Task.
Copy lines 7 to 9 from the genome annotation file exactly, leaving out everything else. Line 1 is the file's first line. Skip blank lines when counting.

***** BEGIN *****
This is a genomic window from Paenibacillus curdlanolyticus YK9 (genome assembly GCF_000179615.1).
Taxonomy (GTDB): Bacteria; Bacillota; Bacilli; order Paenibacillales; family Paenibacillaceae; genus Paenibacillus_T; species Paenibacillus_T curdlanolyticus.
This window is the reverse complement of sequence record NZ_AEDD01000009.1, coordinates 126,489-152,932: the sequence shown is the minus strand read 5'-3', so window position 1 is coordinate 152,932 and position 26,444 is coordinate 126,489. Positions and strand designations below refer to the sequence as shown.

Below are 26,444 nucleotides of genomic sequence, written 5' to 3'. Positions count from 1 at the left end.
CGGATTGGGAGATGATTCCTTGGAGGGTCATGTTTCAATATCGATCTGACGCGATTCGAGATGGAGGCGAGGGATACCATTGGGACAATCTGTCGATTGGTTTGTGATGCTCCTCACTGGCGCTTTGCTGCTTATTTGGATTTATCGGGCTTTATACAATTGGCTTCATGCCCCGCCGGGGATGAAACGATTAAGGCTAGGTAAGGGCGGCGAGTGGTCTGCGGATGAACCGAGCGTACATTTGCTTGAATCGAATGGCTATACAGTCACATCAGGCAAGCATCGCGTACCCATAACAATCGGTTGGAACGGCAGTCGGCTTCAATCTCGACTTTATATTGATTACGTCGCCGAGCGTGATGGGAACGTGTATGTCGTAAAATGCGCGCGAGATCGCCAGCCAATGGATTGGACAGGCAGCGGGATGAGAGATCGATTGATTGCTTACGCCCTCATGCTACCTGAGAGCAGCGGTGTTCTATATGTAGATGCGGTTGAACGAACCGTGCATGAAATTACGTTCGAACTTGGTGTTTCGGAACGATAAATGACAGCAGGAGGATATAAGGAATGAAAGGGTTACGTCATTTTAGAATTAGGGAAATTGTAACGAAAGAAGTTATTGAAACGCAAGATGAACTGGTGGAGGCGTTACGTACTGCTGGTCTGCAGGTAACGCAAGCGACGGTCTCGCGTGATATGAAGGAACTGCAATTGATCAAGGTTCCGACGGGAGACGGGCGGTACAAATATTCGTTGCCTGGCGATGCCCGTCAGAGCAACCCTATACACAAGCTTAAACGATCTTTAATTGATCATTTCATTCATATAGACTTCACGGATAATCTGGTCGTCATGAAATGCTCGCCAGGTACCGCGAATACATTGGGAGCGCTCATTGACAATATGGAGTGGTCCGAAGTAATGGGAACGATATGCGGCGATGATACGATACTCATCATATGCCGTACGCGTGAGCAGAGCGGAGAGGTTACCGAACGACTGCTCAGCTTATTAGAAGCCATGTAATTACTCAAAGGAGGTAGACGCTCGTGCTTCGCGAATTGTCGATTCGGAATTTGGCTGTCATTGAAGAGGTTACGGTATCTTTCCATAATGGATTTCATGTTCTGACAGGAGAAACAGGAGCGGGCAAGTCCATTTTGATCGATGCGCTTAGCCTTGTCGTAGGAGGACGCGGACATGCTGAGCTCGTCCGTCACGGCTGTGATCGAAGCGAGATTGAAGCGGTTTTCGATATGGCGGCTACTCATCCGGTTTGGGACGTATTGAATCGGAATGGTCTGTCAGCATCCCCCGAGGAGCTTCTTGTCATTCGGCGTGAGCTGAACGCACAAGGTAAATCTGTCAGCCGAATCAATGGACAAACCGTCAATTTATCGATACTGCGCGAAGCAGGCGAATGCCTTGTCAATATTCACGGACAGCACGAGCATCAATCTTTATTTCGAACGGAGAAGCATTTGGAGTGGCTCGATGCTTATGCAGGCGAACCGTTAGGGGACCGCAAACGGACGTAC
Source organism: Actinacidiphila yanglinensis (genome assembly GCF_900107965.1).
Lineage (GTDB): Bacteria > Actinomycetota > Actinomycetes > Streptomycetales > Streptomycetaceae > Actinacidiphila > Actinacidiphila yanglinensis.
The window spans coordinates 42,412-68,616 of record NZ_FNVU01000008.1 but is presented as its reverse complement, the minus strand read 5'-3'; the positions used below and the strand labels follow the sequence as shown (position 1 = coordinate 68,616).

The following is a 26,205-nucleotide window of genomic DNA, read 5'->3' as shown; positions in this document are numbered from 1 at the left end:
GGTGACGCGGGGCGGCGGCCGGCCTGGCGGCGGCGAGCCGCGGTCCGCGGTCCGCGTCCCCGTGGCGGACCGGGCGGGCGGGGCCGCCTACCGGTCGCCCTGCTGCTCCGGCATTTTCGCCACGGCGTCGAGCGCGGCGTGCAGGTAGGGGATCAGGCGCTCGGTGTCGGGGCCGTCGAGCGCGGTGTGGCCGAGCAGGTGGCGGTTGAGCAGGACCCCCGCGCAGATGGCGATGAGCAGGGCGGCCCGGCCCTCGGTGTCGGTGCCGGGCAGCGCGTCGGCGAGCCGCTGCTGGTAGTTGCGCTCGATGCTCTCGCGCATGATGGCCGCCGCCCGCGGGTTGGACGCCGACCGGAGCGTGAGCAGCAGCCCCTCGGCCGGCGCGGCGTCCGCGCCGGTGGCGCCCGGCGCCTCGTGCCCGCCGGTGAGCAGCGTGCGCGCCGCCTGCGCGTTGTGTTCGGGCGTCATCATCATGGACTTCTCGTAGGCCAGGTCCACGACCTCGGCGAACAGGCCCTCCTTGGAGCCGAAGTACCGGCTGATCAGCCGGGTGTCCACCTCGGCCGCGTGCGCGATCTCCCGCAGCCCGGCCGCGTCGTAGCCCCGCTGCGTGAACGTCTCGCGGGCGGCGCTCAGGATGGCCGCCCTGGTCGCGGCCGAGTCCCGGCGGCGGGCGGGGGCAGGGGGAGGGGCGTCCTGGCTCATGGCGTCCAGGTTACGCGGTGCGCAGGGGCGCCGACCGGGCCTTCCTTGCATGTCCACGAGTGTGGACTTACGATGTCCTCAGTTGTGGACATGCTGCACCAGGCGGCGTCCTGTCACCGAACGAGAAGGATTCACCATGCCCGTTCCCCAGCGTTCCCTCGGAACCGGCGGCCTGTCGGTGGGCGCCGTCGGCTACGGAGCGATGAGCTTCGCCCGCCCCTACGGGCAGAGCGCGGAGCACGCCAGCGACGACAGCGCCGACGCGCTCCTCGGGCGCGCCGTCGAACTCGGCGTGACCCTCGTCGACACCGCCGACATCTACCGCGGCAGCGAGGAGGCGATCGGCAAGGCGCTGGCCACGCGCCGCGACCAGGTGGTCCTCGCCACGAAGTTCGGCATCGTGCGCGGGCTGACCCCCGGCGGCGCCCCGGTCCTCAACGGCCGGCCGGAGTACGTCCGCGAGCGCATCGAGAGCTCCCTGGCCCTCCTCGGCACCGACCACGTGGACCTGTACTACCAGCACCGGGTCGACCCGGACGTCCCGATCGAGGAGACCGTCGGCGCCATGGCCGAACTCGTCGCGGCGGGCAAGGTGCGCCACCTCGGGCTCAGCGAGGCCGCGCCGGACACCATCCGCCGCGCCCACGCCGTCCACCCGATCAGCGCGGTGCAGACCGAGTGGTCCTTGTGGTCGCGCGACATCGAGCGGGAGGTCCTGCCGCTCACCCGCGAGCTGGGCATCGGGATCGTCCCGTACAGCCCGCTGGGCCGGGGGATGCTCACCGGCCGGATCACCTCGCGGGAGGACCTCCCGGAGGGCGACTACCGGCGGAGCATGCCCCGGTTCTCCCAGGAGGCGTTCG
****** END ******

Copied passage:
Lineage (GTDB): Bacteria > Actinomycetota > Actinomycetes > Streptomycetales > Streptomycetaceae > Actinacidiphila > Actinacidiphila yanglinensis.
The window spans coordinates 42,412-68,616 of record NZ_FNVU01000008.1 but is presented as its reverse complement, the minus strand read 5'-3'; the positions used below and the strand labels follow the sequence as shown (position 1 = coordinate 68,616).

The following is a 26,205-nucleotide window of genomic DNA, read 5'->3' as shown; positions in this document are numbered from 1 at the left end: